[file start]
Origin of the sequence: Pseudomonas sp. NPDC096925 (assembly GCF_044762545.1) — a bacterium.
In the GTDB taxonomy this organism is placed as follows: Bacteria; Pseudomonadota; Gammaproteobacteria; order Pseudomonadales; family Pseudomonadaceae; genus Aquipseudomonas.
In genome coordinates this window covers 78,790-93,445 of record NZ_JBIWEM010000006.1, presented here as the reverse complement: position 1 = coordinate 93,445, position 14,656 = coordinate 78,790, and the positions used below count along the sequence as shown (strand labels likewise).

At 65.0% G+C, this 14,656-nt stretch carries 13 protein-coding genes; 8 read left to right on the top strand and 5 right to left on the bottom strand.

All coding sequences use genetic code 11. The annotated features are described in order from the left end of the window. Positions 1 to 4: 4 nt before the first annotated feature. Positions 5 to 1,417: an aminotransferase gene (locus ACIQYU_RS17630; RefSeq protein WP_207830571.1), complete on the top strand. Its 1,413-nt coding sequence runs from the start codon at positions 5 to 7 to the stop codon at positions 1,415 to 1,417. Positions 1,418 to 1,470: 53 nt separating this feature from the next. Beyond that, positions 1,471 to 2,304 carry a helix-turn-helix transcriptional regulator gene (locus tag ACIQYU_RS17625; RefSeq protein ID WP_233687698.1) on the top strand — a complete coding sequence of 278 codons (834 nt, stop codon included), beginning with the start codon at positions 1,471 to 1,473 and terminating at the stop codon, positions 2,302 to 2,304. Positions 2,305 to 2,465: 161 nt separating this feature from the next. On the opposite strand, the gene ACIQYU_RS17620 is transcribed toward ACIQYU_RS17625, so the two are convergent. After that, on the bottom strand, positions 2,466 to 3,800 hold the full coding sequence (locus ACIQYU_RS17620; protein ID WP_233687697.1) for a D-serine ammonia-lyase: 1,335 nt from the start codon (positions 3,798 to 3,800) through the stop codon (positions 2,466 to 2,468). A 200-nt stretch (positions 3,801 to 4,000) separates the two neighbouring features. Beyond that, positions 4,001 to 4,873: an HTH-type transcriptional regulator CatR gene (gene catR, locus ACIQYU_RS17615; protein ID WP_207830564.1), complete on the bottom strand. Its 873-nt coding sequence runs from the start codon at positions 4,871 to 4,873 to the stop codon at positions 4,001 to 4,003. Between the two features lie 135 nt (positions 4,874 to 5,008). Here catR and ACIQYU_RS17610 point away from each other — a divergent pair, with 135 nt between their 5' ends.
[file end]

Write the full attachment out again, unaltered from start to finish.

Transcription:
Origin of the sequence: Pseudomonas sp. NPDC096925 (assembly GCF_044762545.1) — a bacterium.
In the GTDB taxonomy this organism is placed as follows: Bacteria; Pseudomonadota; Gammaproteobacteria; order Pseudomonadales; family Pseudomonadaceae; genus Aquipseudomonas.
In genome coordinates this window covers 78,790-93,445 of record NZ_JBIWEM010000006.1, presented here as the reverse complement: position 1 = coordinate 93,445, position 14,656 = coordinate 78,790, and the positions used below count along the sequence as shown (strand labels likewise).

At 65.0% G+C, this 14,656-nt stretch carries 13 protein-coding genes; 8 read left to right on the top strand and 5 right to left on the bottom strand.

All coding sequences use genetic code 11. The annotated features are described in order from the left end of the window. Positions 1 to 4: 4 nt before the first annotated feature. Positions 5 to 1,417: an aminotransferase gene (locus ACIQYU_RS17630; RefSeq protein WP_207830571.1), complete on the top strand. Its 1,413-nt coding sequence runs from the start codon at positions 5 to 7 to the stop codon at positions 1,415 to 1,417. Positions 1,418 to 1,470: 53 nt separating this feature from the next. Beyond that, positions 1,471 to 2,304 carry a helix-turn-helix transcriptional regulator gene (locus tag ACIQYU_RS17625; RefSeq protein ID WP_233687698.1) on the top strand — a complete coding sequence of 278 codons (834 nt, stop codon included), beginning with the start codon at positions 1,471 to 1,473 and terminating at the stop codon, positions 2,302 to 2,304. Positions 2,305 to 2,465: 161 nt separating this feature from the next. On the opposite strand, the gene ACIQYU_RS17620 is transcribed toward ACIQYU_RS17625, so the two are convergent. After that, on the bottom strand, positions 2,466 to 3,800 hold the full coding sequence (locus ACIQYU_RS17620; protein ID WP_233687697.1) for a D-serine ammonia-lyase: 1,335 nt from the start codon (positions 3,798 to 3,800) through the stop codon (positions 2,466 to 2,468). A 200-nt stretch (positions 3,801 to 4,000) separates the two neighbouring features. Beyond that, positions 4,001 to 4,873: an HTH-type transcriptional regulator CatR gene (gene catR, locus ACIQYU_RS17615; protein ID WP_207830564.1), complete on the bottom strand. Its 873-nt coding sequence runs from the start codon at positions 4,871 to 4,873 to the stop codon at positions 4,001 to 4,003. Between the two features lie 135 nt (positions 4,874 to 5,008). Here catR and ACIQYU_RS17610 point away from each other — a divergent pair, with 135 nt between their 5' ends.